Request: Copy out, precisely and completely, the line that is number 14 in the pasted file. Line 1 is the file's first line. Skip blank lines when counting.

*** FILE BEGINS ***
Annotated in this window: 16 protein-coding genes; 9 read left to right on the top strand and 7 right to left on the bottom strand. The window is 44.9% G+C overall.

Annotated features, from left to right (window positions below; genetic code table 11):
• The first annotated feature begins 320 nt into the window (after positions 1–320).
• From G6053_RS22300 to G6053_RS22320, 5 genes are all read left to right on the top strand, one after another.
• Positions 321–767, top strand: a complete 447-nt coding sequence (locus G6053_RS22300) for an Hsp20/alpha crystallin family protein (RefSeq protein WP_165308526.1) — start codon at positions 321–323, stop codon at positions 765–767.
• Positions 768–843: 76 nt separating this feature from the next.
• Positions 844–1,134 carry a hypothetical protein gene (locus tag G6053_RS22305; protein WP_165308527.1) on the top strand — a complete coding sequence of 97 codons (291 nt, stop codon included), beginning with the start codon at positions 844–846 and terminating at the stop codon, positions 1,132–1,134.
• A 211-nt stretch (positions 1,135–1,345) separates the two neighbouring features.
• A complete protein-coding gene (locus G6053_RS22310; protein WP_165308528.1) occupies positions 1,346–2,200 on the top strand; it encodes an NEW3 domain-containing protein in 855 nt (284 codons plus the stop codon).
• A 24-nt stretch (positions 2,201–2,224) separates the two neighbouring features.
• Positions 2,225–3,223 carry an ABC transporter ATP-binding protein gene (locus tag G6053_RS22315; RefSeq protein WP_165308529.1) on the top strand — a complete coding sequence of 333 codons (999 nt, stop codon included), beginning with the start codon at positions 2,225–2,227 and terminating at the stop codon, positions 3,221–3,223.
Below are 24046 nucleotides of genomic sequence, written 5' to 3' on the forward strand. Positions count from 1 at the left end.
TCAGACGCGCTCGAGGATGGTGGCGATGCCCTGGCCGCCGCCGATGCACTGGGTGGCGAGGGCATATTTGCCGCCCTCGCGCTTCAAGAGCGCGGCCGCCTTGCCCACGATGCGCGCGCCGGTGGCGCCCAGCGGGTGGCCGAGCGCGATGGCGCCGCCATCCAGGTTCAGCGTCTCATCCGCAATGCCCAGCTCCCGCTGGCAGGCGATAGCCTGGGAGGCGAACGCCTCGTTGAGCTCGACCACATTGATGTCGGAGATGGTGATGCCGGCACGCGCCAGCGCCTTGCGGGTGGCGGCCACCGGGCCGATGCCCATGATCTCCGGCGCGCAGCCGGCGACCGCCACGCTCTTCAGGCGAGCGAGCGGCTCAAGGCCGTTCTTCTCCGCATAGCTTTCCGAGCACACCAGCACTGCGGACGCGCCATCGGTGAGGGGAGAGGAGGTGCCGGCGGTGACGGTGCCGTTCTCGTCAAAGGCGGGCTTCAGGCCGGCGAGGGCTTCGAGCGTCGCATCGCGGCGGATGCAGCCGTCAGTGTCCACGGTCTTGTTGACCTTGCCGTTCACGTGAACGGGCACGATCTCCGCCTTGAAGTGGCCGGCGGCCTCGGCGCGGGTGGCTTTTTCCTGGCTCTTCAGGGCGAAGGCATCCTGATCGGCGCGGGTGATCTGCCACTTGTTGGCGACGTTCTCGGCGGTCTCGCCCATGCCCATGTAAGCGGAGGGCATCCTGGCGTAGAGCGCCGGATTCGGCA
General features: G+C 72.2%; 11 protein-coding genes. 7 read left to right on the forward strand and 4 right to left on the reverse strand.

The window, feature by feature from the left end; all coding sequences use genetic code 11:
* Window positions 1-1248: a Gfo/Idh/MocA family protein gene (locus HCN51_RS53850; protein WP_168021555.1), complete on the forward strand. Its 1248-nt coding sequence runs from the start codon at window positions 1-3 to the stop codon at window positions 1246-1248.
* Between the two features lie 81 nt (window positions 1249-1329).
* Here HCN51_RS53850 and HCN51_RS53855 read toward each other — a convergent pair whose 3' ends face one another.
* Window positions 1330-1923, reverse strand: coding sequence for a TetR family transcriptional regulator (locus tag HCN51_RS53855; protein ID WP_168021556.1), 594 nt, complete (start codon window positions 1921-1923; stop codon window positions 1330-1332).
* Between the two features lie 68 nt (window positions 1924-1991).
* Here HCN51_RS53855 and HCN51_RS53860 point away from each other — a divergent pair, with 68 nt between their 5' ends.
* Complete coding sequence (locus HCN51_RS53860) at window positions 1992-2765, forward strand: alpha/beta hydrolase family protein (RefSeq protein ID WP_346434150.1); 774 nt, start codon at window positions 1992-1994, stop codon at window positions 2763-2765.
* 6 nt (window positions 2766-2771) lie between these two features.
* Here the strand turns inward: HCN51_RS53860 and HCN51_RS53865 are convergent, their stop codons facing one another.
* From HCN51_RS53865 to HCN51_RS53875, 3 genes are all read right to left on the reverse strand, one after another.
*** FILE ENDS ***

General features: G+C 72.2%; 11 protein-coding genes. 7 read left to right on the forward strand and 4 right to left on the reverse strand.